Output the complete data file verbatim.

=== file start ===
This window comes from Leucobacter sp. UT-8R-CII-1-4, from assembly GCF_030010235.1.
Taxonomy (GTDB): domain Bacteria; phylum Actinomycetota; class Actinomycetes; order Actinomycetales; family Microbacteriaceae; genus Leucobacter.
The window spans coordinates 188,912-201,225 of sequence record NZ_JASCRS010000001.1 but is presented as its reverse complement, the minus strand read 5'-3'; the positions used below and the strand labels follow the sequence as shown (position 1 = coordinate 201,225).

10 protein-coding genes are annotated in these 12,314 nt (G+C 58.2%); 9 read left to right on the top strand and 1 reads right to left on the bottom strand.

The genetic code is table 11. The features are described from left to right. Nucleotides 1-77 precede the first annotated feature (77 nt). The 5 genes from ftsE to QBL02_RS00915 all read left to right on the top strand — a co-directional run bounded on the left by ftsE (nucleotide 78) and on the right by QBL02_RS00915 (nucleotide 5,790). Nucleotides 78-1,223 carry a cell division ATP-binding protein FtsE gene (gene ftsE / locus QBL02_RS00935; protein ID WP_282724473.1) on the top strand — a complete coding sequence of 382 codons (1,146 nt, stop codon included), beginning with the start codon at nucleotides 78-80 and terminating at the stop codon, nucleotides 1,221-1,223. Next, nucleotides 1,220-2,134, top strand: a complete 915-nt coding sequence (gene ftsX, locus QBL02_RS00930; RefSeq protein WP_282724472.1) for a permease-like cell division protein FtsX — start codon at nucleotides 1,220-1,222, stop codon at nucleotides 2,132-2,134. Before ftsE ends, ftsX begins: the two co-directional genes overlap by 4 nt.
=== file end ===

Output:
This window comes from Leucobacter sp. UT-8R-CII-1-4, from assembly GCF_030010235.1.
Taxonomy (GTDB): domain Bacteria; phylum Actinomycetota; class Actinomycetes; order Actinomycetales; family Microbacteriaceae; genus Leucobacter.
The window spans coordinates 188,912-201,225 of sequence record NZ_JASCRS010000001.1 but is presented as its reverse complement, the minus strand read 5'-3'; the positions used below and the strand labels follow the sequence as shown (position 1 = coordinate 201,225).

10 protein-coding genes are annotated in these 12,314 nt (G+C 58.2%); 9 read left to right on the top strand and 1 reads right to left on the bottom strand.

The genetic code is table 11. The features are described from left to right. Nucleotides 1-77 precede the first annotated feature (77 nt). The 5 genes from ftsE to QBL02_RS00915 all read left to right on the top strand — a co-directional run bounded on the left by ftsE (nucleotide 78) and on the right by QBL02_RS00915 (nucleotide 5,790). Nucleotides 78-1,223 carry a cell division ATP-binding protein FtsE gene (gene ftsE / locus QBL02_RS00935; protein ID WP_282724473.1) on the top strand — a complete coding sequence of 382 codons (1,146 nt, stop codon included), beginning with the start codon at nucleotides 78-80 and terminating at the stop codon, nucleotides 1,221-1,223. Next, nucleotides 1,220-2,134, top strand: a complete 915-nt coding sequence (gene ftsX, locus QBL02_RS00930; RefSeq protein WP_282724472.1) for a permease-like cell division protein FtsX — start codon at nucleotides 1,220-1,222, stop codon at nucleotides 2,132-2,134. Before ftsE ends, ftsX begins: the two co-directional genes overlap by 4 nt.